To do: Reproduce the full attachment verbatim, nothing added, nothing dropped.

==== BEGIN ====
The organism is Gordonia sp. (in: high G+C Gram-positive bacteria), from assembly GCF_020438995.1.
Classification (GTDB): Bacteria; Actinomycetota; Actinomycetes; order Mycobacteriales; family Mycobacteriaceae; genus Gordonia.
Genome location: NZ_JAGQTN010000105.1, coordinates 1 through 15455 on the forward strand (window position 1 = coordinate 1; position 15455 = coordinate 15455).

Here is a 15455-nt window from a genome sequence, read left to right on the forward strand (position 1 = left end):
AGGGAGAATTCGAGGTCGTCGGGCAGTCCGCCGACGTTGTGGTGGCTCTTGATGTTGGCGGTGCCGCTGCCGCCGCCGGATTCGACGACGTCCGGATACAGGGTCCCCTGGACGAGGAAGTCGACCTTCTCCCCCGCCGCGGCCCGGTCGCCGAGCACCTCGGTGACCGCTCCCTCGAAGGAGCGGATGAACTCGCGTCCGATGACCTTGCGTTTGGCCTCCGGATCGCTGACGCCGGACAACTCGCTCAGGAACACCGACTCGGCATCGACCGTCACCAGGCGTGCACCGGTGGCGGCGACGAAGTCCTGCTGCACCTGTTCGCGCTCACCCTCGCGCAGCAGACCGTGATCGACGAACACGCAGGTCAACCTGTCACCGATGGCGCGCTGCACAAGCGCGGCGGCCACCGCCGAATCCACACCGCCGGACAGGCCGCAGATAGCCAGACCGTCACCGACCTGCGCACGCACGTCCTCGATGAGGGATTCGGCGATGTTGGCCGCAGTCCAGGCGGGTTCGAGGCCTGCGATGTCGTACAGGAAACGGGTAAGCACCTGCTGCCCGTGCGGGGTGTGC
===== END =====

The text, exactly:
The organism is Gordonia sp. (in: high G+C Gram-positive bacteria), from assembly GCF_020438995.1.
Classification (GTDB): Bacteria; Actinomycetota; Actinomycetes; order Mycobacteriales; family Mycobacteriaceae; genus Gordonia.
Genome location: NZ_JAGQTN010000105.1, coordinates 1 through 15455 on the forward strand (window position 1 = coordinate 1; position 15455 = coordinate 15455).

Here is a 15455-nt window from a genome sequence, read left to right on the forward strand (position 1 = left end):
AGGGAGAATTCGAGGTCGTCGGGCAGTCCGCCGACGTTGTGGTGGCTCTTGATGTTGGCGGTGCCGCTGCCGCCGCCGGATTCGACGACGTCCGGATACAGGGTCCCCTGGACGAGGAAGTCGACCTTCTCCCCCGCCGCGGCCCGGTCGCCGAGCACCTCGGTGACCGCTCCCTCGAAGGAGCGGATGAACTCGCGTCCGATGACCTTGCGTTTGGCCTCCGGATCGCTGACGCCGGACAACTCGCTCAGGAACACCGACTCGGCATCGACCGTCACCAGGCGTGCACCGGTGGCGGCGACGAAGTCCTGCTGCACCTGTTCGCGCTCACCCTCGCGCAGCAGACCGTGATCGACGAACACGCAGGTCAACCTGTCACCGATGGCGCGCTGCACAAGCGCGGCGGCCACCGCCGAATCCACACCGCCGGACAGGCCGCAGATAGCCAGACCGTCACCGACCTGCGCACGCACGTCCTCGATGAGGGATTCGGCGATGTTGGCCGCAGTCCAGGCGGGTTCGAGGCCTGCGATGTCGTACAGGAAACGGGTAAGCACCTGCTGCCCGTGCGGGGTGTGC